Papiya extended her hand, looking away from Himu. She was still looking at the lake, enveloped in fog. It was a chilled winter morning. The Shivam Lake in Haridashpur is the most famous place for morning walk. People of all age groups come here during this time of the day. Children play in the nearby football ground. Many of the houses were still asleep, along with the marketplace here; but the lakeside was a happening place. A few winter birds which could not avoid the urge to come out of their cozy nests were sitting on the tree above the bench where Himu and Papiya were sitting. They kept the frozen environment alive.
“Here, take it.”
Himu handed her the lighter and a cigarette from his packet. She lit it. He lit one himself. The fog was too dense. They looked deep into the lake, but nothing was visible. The diving board was the only thing they could see, and a few bamboo poles coming out of the water. After that, it was all white. It seems that the lake was taking a nap, wrapped in a white cloak. They tried to see through, but nothing else was visible.
Written for: Tell a Tale : Week # 7 : Silence
These were the last few days for the couple in Haridashpur. Papiya got transferred to Haridashpur Post Office a couple of years ago and the couple moved in. The township attracted them, the very moment they set foot here. The people were lovely; the environment was so apt for the newly married couple that their whole stay here was like an extended honeymoon. Papiya used to be busy the whole day in her office, while Himu remained busy with his daily chores and writing. It was a perfect place for him to take out the creative genius he had in him. They used to enjoy the evening together, roaming around in Haridashpur – the temple, the river, the mountains and of course the Shivam Lake. They used to walk into the remote places by the mountains or near the river and sit there for hours till the sun would set. They used to enjoy the silence of this place. The rumbling of the river water; the chirping of the unknown species of birds; the sight of the rainbow after an evening drizzle – would set peace in their hearts. In spite of all these, they used to find and enjoy an indescribable silence of this place. Apart from a few honks of a passing train, there was nothing to disturb them. They used to immerse themselves into the quiet of Haridashpur. They would sit on the soft green grass near the river, dipped in ecstasy of their love for each other and the harmony of the nature. She would often keep her head on his lap and would tell her about all that had happened in her office. He would laugh, empathize or keep mum. He would discuss the latest poem he wrote and would tell how the hero of his last story is going to be the villain at the climax. She would enjoy everything he said. A kiss; a hug or long strolls holding each other close was a common phenomenon. This place was not their own, but they got attached so much that the very thought of leaving Haridashpur would bring tears in their eyes.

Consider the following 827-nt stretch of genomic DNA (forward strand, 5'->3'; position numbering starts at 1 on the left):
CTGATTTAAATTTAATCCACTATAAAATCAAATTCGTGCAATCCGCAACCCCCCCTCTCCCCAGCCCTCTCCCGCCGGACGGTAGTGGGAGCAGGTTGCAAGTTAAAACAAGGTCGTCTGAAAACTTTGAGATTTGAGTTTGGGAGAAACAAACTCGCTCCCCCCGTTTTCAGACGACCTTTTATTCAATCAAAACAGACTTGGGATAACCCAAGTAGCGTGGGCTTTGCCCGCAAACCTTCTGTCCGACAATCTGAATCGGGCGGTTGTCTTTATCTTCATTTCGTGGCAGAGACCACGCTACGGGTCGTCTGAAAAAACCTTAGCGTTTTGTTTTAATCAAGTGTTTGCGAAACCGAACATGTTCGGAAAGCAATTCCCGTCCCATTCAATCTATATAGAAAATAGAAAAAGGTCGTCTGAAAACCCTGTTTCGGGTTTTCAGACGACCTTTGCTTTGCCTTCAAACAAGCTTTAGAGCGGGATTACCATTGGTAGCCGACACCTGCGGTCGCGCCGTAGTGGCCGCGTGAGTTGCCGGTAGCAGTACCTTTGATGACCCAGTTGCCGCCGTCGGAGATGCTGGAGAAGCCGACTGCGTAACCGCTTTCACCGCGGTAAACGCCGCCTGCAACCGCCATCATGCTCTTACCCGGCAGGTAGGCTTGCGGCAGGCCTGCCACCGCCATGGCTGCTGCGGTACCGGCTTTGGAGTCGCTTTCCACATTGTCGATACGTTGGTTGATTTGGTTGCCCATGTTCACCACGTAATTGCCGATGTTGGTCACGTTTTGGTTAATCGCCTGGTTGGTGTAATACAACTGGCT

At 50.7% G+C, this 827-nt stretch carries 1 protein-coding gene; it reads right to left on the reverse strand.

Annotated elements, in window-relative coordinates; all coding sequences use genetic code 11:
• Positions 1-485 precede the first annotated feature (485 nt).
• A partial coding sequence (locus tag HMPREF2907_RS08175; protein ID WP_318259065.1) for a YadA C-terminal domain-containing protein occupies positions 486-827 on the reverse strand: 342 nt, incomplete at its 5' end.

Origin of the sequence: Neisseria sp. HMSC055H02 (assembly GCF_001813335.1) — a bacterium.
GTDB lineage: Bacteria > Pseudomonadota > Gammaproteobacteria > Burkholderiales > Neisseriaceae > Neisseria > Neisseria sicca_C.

“It’s getting dark, isn’t it Papu.”
“A few minutes more please.”
She puffed last her cigarette and threw the bud away. She was angry, somewhere deep down. He was not less annoyed too; but then, there was nothing else they could do. They gave an intense thought to the decision. They thought to let go of Papiya’s job and settle down here permanently. They thought of Himu becoming a full time writer and publish a few books. They thought of borrowing money from her father, until they get well off themselves. Nothing lasted – none of their plans. They had to think of the little Pihu, who was in her second year in school. She had a better future in Kolkata, the happening busy city. Moreover, it was a promotion for Papiya and she was posted in the Head Post Office in the capital city. Not every day do you get such an offer – not every day you get such an opportunity to fix your destiny and brighten your future. They had to leave.
She stood up from the bench, holding his fingers. Her eyes were twinkling and Himu could see the flicker in them, even in this twilight. He stood up too. They were about to leave the place.
“Himu,” she said. “I’ll miss this place.”
They hugged. There were tears in their eyes. None saw that – not even the chirping birds hovering above them.
“I will miss this place too, Papu.”
“Very much,” they said in unison and slowly started walking back to their quarters.
Crossposted at: Thus Wrote Tan!